I can’t help but wonder if Todd Grantham’s offseason was a microcosm for a new trend in the SEC, and really for big-time college football programs.

We found out last week that despite a multi-million dollar deal to become the Cincinnati Bengals defensive coordinator, Grantham elected to return to Florida. A variety of factors could have contributed to that. Grantham cited his family as part of what led to his decision to stay in Gainesville, which makes sense when you think about the fact that he has been in 8 places in the 21st century.

But the money factor is something that has some interesting wrinkles. Grantham made $1.4 million in his first year with the Gators. At the time, many (even Florida fans) scoffed at the idea of him making more than any assistant in program history. A year later, Gator fans were fired up to see that Florida worked out a new contract to Grantham worth $1.8 million per year.

Oh, and that new deal includes this interesting clause that could really lock Grantham into that new deal:

That raise came after a year in which 21 assistant coaches made 7 figures. In 2012, only 2 assistants made that much. That same year only 18 assistants made at least $600,000 annually, according to USA Today.

At the time, that was deemed big news because assistant salaries rose approximately 29 percent from 2009 to 2012. Four of the top 6 highest-paid assistants that year were from the SEC. The sixth-highest paid assistant was, ironically enough, Grantham at $825,000. Now 7 years later, Grantham is set to make more than double that salary and he climbed all the way up to … No. 4 on the list of highest-paid assistants.

To me, that says a lot about where we’re at when it comes to paying assistants. Schools like Florida, LSU and Clemson have all shelled out big bucks for their top assistants, which have all played a part in keeping them around. It appears that in an era with more personnel movement than ever for the sport, it’s now more common than ever for schools to make it financially worthwhile for their top assistants. At least the schools with deeper pockets.

Take Mike Elko, for example. Last year, Jimbo Fisher lured him from Notre Dame with a fat, $1.8 million annual salary. Elko delivered by overhauling the Aggies’ run defense to help lead the program to its best win total since Johnny Manziel left College Station. In the past couple months, it’s been Fisher’s objective to keep Elko on his staff. To Fisher’s credit, he’s done that.

It’s unknown how rich that Temple offer to Elko was, though no Group of 5 head coach made north of $2.6 million last year. In other words, the pay increase wouldn’t have been all that great. The same was likely true with the Bengals, where Elko was also reportedly in the mix. Unlike Grantham, however, Elko doesn’t have a new deal in place to stay at his current job. At least not yet.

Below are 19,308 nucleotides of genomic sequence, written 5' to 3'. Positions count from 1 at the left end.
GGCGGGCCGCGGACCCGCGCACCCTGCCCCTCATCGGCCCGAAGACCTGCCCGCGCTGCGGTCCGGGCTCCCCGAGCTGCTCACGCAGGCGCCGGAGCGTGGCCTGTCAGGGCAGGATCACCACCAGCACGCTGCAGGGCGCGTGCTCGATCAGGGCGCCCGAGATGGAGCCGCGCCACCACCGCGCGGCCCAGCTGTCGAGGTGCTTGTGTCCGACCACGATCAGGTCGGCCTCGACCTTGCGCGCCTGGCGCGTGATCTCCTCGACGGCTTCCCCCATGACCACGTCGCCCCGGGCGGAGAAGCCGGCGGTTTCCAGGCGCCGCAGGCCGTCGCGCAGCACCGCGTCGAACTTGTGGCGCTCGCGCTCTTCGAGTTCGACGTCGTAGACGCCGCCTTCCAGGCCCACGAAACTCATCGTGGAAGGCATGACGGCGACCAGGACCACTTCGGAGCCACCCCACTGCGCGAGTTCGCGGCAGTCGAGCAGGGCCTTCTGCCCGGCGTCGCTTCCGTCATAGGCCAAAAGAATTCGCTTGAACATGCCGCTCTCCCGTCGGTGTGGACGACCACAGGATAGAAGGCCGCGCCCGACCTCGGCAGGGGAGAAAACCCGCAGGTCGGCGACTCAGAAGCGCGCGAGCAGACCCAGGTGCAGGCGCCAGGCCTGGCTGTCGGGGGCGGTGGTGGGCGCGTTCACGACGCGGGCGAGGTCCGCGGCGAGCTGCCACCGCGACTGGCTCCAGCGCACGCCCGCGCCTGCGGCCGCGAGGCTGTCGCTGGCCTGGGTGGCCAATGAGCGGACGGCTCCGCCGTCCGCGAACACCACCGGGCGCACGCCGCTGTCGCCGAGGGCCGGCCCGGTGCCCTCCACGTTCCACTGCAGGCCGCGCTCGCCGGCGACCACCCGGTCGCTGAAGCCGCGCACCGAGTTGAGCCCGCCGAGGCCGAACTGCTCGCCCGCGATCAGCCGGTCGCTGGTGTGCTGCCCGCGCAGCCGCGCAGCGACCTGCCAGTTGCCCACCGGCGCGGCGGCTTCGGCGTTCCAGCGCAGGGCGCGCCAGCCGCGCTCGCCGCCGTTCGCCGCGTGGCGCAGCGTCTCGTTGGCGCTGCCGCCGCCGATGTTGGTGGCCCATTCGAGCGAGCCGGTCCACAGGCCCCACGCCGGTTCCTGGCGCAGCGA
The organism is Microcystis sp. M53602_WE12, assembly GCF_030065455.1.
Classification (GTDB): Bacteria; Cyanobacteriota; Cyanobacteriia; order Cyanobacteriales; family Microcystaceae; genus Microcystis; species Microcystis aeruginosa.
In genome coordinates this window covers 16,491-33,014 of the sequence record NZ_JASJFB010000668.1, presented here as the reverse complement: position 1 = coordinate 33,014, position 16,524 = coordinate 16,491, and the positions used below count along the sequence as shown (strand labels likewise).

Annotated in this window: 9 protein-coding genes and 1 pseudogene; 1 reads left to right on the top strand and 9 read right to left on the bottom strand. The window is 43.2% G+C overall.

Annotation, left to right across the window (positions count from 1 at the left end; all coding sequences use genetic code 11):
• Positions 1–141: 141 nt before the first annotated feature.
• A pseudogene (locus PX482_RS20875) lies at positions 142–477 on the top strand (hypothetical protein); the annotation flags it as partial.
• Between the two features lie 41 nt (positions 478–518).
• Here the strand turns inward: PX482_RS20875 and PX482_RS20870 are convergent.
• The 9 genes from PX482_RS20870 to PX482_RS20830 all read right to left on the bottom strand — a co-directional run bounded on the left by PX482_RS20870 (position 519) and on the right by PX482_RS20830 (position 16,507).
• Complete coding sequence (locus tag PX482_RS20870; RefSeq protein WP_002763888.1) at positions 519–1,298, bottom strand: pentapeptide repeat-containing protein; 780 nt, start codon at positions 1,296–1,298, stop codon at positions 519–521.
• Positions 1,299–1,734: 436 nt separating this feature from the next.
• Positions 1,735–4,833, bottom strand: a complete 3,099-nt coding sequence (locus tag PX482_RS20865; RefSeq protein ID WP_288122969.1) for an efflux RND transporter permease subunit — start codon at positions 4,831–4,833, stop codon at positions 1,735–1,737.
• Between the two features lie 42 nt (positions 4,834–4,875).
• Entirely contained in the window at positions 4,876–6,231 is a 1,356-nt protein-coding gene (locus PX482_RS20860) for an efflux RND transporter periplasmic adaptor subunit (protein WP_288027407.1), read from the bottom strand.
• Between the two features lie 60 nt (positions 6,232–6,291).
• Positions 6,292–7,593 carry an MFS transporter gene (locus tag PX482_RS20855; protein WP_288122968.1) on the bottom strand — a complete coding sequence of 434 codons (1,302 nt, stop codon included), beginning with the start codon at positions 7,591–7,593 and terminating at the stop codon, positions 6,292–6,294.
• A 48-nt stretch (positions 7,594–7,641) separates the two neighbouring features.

The likely scenario is that Elko does indeed agree to a new deal and reach that $2 million annual salary, which is a mark only LSU’s Dave Aranda and Clemson’s Brent Venables are at heading into 2019.

Venables just agreed to a new deal that’ll pay him $2 million annually, with an annual $200,000 retention bonus that rises to $400,000 in the final 3 years of the 5-year deal. It’s the richest deal ever for an assistant. It surpassed the record-setting contract signed by Aranda last offseason, which paid him a steep $2.5 million annually for the next 4 seasons. That was in response to Fisher trying to luring Aranda, who was his initial target as his new defensive coordinator.

Credit: Kim Klement-USA TODAY Sports

Aranda’s deal was what made me wonder if assistant contracts were reaching an unsustainable rate. Maybe they are. But what they’re also doing is making it much more favorable for an assistant to stay an assistant.

Aranda is entering Year 7 as a Power 5 coordinator having never been a head coach. Venables is entering Year 21 as a Power 5 coordinator — and Year 8 at Clemson — having never been a head coach. If Elko gets a new deal and stays at A&M like it appears he will, it’ll be his sixth season as a Power 5 coordinator.

Maybe one of those coaches or even Grantham will eventually leave to become an FBS head coach. They’ve had plenty of opportunities to do so.

But it just seems like now is an extremely lucrative time to be a top assistant. We’re no longer dealing with situations like we had in 2009, when Nick Saban ($3.9 million) made more than 10 times more than defensive coordinator Kirby Smart (his deal actually went from $360,000 in 2009 to $1.5 million in his final season at Alabama in 2015). Call it a mix of increased TV revenue, more awareness of administration and boosters of valuing assistants or whatever, but it’s something.

When 2019 kicks off, it appears that at least 4 SEC assistants will make north of $1.5 million annually. That’s without knowing the logistics of Alabama’s new assistant contracts. It’s possible that we’re entering a time in which it doesn’t really make much sense for a well-paid Power 5 coordinator to leave for any job that isn’t a Power 5 head coach. At least not from a financial standpoint.

That’s a win for SEC teams with deep pockets, of which there are obviously many (11 of the top 21 assistant salary pools from 2018 were from the SEC). Not surprisingly, Florida, LSU, Texas A&M and Tennessee all ranked in the top 11 nationally.

Does that mean the elite teams are now so rich that they’ll never have another assistant get poached? Of course not. Look at Alabama.

But is the compensation now getting to a level where we could see plenty more situations like Venables and Aranda in the coming years? Absolutely.

Welcome to big-time college football in 2019.